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Volume 4 No 31; 6 August 2010

Vulnerable groups identified for listeria food poisoning

Two HPA studies have revealed a higher incidence of listeriosis in pregnant women from ethnic minority groups and, overall, in people living in more deprived areas [1].

The results of the first study - on listeria and pregnancy - were that between 2001 and 2008 there were 1510 cases of listeriosis in England and Wales, 181 of which were in pregnant women [2]. Of these, almost 40 per cent (66 individuals out of 181) were women from an ethnic minority (established from the first and surname of the patient). The proportion of pregnant women with listeriosis from an ethnic minority increased from less than a quarter of the cases in 2001 to over half of the cases in 2008, with the greatest increase being from 2006-8 (see figure). This increase was over and above what could be expected given changes in the population structure of England and Wales during this time.

The study suggests that established food safety messages may not be reaching, or may not be heeded by, all pregnant women, particularly those from ethnic minorities [3].

In the second study - on listeria and deprivation - HPA surveillance data on all cases of listeriosis between 2001 and 2007 were compared with population data and indicators of deprivation [4]. For all patient groups, it was found that there were more cases of listeriosis in the most deprived areas of England compared to the most affluent. Additional analyses showed that as a whole, listeriosis cases in deprived areas were more reliant on convenience stores and local shops (eg butchers, bakers, etc) for their food shopping than the general population. The results suggest that deprivation is an important risk factor for listeriosis.

Total number of listeriosis cases, proportion of cases pregnant, and proportion of pregnant cases classified as ethnic, England and Wales 2001-2008 [2] Total number of listeriosis cases, proportion of cases pregnant, and proportion of pregnant cases classified as ethnic, England and Wales 2001-2008

 

References

1. Pregnant women from ethnic backgrounds at higher risk of listeria food poisoning, HPA press release, 5 August 2010. HPA website: News Centre > National Press Releases > 2010 Press Releases.

2. Mook P, Grant KA, Little CL, Kafatos G, Gillespie IA. Emergence of pregnancy-related listeriosis amongst minorities in England and Wales. Euro Surveill. 2010; 15(27). Available at: http://www.eurosurveillance.org/ViewArticle.aspx?ArticleId=19610.

3. During pregnancy women are advised to avoid certain foods that may be contaminated with listeria. These include undercooked ready meals, soft cheeses, cold cuts of meat and pâtés. See HPA listeria factsheet: http://www.hpa.org.uk/Publications/InfectiousDiseases/Factsheets/factListeria/.

4. Gillespie IA, Mook P, Little CL, Grant KA, McLauchlin J. Human listeriosis in England, 2001-2007: association with neighbourhood deprivation. Euro Surveill. 2010; 15(27). Available at: http://www.eurosurveillance.org/ViewArticle.aspx?ArticleId=19609.

Multi-agency strategy for UK food-borne campylobacter research

A common set of objectives and priorities for research on campylobacter in the food supply chain have been agreed by the main funders on food safety research in the UK involving, in particular, the Food Standards Agency (FSA), the Biotechnology and Biological Sciences Research Council (BBSRC) and the Department for Environment, Food and Rural Affairs (Defra) [1].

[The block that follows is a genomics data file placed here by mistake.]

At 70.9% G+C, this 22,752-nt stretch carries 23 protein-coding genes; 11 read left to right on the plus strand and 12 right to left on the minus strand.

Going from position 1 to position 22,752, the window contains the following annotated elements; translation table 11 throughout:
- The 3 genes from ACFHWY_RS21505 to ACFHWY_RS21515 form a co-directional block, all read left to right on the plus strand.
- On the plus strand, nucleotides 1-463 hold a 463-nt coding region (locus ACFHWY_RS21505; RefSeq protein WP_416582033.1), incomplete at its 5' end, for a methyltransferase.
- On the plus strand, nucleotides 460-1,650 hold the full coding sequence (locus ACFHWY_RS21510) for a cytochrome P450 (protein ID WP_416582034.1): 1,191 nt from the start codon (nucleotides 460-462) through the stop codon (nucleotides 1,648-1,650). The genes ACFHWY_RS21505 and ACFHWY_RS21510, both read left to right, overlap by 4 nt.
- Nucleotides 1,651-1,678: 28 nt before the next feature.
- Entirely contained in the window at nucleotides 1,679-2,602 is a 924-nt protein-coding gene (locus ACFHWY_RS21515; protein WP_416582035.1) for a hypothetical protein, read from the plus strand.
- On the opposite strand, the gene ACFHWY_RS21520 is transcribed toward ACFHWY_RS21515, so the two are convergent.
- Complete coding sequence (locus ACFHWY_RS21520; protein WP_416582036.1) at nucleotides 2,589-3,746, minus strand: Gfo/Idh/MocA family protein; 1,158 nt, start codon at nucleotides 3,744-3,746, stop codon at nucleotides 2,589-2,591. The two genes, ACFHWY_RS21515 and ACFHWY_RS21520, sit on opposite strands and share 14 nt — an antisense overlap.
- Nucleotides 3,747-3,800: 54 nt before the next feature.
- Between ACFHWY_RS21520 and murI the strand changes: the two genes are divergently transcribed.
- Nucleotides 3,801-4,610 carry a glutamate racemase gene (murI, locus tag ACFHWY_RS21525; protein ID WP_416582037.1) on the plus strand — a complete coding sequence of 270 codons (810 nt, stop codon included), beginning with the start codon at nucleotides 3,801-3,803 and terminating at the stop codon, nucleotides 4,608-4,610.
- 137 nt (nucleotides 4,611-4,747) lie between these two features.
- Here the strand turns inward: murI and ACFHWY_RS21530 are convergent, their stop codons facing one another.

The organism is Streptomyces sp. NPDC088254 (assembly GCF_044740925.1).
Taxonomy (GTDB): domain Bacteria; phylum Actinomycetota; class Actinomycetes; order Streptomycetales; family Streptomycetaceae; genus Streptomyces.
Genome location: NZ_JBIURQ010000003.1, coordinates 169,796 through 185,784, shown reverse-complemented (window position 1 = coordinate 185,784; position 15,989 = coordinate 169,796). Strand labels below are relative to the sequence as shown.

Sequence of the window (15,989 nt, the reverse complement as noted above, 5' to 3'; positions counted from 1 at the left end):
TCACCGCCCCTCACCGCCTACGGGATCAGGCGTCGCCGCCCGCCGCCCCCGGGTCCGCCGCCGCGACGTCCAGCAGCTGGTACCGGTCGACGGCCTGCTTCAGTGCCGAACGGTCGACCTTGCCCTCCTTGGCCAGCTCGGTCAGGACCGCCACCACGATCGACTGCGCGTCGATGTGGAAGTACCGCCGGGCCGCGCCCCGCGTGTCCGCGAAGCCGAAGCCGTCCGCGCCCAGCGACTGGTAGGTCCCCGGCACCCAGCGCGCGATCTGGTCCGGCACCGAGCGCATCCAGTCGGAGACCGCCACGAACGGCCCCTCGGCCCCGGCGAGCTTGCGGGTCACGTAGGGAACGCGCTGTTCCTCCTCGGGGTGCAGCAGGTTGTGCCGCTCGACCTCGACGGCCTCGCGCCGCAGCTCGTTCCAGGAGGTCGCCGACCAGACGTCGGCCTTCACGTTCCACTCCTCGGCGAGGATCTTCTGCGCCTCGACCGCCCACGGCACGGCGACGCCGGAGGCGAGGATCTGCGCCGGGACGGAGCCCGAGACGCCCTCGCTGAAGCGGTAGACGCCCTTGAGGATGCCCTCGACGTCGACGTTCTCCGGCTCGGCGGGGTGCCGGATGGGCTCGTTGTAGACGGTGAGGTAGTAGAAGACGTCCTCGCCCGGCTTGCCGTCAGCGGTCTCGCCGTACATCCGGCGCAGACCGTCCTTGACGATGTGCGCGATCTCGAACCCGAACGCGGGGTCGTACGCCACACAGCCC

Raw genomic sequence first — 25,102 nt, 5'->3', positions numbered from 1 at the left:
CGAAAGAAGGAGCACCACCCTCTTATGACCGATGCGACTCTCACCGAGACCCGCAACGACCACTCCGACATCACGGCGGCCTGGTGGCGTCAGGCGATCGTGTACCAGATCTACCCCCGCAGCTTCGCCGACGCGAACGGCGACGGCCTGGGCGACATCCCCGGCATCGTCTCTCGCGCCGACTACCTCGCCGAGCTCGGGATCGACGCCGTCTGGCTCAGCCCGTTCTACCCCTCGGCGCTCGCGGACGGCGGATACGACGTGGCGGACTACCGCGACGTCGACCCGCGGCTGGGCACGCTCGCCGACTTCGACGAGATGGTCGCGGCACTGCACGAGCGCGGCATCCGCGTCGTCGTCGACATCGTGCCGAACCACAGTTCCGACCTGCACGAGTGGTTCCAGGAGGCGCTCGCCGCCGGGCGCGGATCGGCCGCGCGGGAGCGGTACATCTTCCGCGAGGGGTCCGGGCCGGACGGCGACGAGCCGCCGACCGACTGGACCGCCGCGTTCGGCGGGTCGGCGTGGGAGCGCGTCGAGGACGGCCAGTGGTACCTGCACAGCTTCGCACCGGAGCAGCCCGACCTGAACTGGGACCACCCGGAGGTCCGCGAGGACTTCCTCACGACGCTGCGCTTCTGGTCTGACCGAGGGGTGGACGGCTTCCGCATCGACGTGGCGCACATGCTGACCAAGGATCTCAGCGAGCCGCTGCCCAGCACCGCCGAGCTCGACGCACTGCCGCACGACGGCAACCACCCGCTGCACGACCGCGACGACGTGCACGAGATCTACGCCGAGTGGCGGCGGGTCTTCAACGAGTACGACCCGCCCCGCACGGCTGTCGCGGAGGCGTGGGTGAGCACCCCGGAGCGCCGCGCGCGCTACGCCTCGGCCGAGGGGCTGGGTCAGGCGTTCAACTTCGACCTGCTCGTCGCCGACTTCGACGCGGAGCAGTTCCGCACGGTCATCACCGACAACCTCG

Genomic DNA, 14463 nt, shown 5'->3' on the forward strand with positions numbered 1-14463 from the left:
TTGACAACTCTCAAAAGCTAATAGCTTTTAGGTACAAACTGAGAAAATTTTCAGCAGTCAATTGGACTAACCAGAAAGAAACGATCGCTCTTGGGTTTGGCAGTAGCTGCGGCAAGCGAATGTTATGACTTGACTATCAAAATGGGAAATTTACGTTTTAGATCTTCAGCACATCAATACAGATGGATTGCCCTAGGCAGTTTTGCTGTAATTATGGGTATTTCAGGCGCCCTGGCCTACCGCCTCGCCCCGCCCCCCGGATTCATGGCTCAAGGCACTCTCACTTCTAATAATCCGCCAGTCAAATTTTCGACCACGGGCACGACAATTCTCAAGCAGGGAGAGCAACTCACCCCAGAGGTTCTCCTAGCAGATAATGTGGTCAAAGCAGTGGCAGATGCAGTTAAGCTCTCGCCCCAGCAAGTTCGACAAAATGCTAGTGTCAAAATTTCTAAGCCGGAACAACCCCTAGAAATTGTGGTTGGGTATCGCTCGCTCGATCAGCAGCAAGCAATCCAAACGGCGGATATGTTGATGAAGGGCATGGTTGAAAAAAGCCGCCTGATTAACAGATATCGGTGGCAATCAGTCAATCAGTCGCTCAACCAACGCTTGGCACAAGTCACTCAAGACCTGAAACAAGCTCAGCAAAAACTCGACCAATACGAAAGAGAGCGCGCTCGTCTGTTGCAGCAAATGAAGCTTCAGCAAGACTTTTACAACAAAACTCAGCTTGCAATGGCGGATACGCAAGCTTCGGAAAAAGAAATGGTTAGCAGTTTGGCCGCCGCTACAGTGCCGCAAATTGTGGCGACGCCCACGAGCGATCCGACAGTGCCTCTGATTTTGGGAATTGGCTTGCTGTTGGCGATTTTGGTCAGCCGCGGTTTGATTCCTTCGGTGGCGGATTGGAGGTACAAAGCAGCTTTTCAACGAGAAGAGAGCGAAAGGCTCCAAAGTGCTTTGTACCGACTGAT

The over-arching aim of the research strategy is to reduce incidence of the infection in humans through reductions in the level of the bacterium in farm-animal hosts, and reductions in the potential for cross-contamination throughout the food chain. The inter-agency co-ordination is intended to avoid duplication of effort and ensure effective use of funding resources [2].

The food chain is the main (but not the only) source of campylobacter infection in the UK. According to the FSA, 65% of raw shop-bought chicken is contaminated with the bacterium and more than 300,000 related cases of food poisoning, and 15,000 hospitalisations, occur in England and Wales each year [3].

The new research strategy aims to identify a range of mechanisms that could significantly reduce the levels of campylobacter in the food chain and reduce the incidence of human disease. The new strategy includes:
  • research to understand current infection incidences, current food and farming practices and potential intervention strategies;
  • studies of the biology of campylobacter and the animal hosts;
  • the development of new tools and diagnostic techniques (for example, feasibility of developing a rapid on-farm test for campylobacter).

Concurrently, the FSA is working with the food industry to implement changes that are aimed at reducing campylobacter levels in UK-produced chicken and as part of this process a new target will be set by December 2010 for reducing this bacterium in chicken by 2015 [4].

References

1. UK research and innovation strategy for campylobacter in the food chain - 2010-2015, FSA, BBSRC, Defra, the Northern Ireland Department of Agriculture and Rural Development and the Scottish Government, 21 July 2010.

2. The five principal public funders of UK food safety research are: BBSRC, Defra, the Department of Health, the FSA and the Medical Research Council. Funding has also been provided by the Department of Agriculture and Rural Development in Northern Ireland (DARD) and the Scottish Government.

3. New strategy to tackle food poisoning bug, FSA press release, 21 July 2010, http://www.food.gov.uk/news/newsarchive/2010/jul/campyresearch.

4. Key steps in the fight against campylobacter, FSA press release, 27 July 2010, http://www.food.gov.uk/news/newsarchive/2010/jul/campylobacterconf.